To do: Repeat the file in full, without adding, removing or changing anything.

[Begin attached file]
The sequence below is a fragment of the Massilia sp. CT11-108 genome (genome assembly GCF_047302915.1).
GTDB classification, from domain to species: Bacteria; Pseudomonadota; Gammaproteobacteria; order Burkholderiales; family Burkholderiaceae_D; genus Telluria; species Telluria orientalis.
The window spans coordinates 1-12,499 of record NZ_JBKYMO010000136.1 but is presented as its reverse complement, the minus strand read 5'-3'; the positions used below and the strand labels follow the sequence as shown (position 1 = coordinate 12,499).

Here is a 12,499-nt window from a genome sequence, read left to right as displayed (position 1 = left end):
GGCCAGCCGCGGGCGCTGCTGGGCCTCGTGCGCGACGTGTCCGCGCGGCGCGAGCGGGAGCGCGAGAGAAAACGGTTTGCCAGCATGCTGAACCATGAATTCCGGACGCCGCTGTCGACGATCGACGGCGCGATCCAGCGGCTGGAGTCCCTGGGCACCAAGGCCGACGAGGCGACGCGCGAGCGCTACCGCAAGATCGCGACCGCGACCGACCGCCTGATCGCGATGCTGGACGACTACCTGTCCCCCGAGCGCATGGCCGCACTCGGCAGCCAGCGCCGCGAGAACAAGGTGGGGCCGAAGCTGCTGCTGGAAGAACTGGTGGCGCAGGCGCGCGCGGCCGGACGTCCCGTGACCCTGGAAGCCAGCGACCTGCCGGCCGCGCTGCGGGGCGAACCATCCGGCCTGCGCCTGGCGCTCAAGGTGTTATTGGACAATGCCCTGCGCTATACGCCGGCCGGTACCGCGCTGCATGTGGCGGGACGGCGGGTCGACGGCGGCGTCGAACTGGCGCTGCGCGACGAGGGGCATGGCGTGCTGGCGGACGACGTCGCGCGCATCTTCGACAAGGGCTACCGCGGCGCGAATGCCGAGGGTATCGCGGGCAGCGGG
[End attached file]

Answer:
The sequence below is a fragment of the Massilia sp. CT11-108 genome (genome assembly GCF_047302915.1).
GTDB classification, from domain to species: Bacteria; Pseudomonadota; Gammaproteobacteria; order Burkholderiales; family Burkholderiaceae_D; genus Telluria; species Telluria orientalis.
The window spans coordinates 1-12,499 of record NZ_JBKYMO010000136.1 but is presented as its reverse complement, the minus strand read 5'-3'; the positions used below and the strand labels follow the sequence as shown (position 1 = coordinate 12,499).

Here is a 12,499-nt window from a genome sequence, read left to right as displayed (position 1 = left end):
GGCCAGCCGCGGGCGCTGCTGGGCCTCGTGCGCGACGTGTCCGCGCGGCGCGAGCGGGAGCGCGAGAGAAAACGGTTTGCCAGCATGCTGAACCATGAATTCCGGACGCCGCTGTCGACGATCGACGGCGCGATCCAGCGGCTGGAGTCCCTGGGCACCAAGGCCGACGAGGCGACGCGCGAGCGCTACCGCAAGATCGCGACCGCGACCGACCGCCTGATCGCGATGCTGGACGACTACCTGTCCCCCGAGCGCATGGCCGCACTCGGCAGCCAGCGCCGCGAGAACAAGGTGGGGCCGAAGCTGCTGCTGGAAGAACTGGTGGCGCAGGCGCGCGCGGCCGGACGTCCCGTGACCCTGGAAGCCAGCGACCTGCCGGCCGCGCTGCGGGGCGAACCATCCGGCCTGCGCCTGGCGCTCAAGGTGTTATTGGACAATGCCCTGCGCTATACGCCGGCCGGTACCGCGCTGCATGTGGCGGGACGGCGGGTCGACGGCGGCGTCGAACTGGCGCTGCGCGACGAGGGGCATGGCGTGCTGGCGGACGACGTCGCGCGCATCTTCGACAAGGGCTACCGCGGCGCGAATGCCGAGGGTATCGCGGGCAGCGGG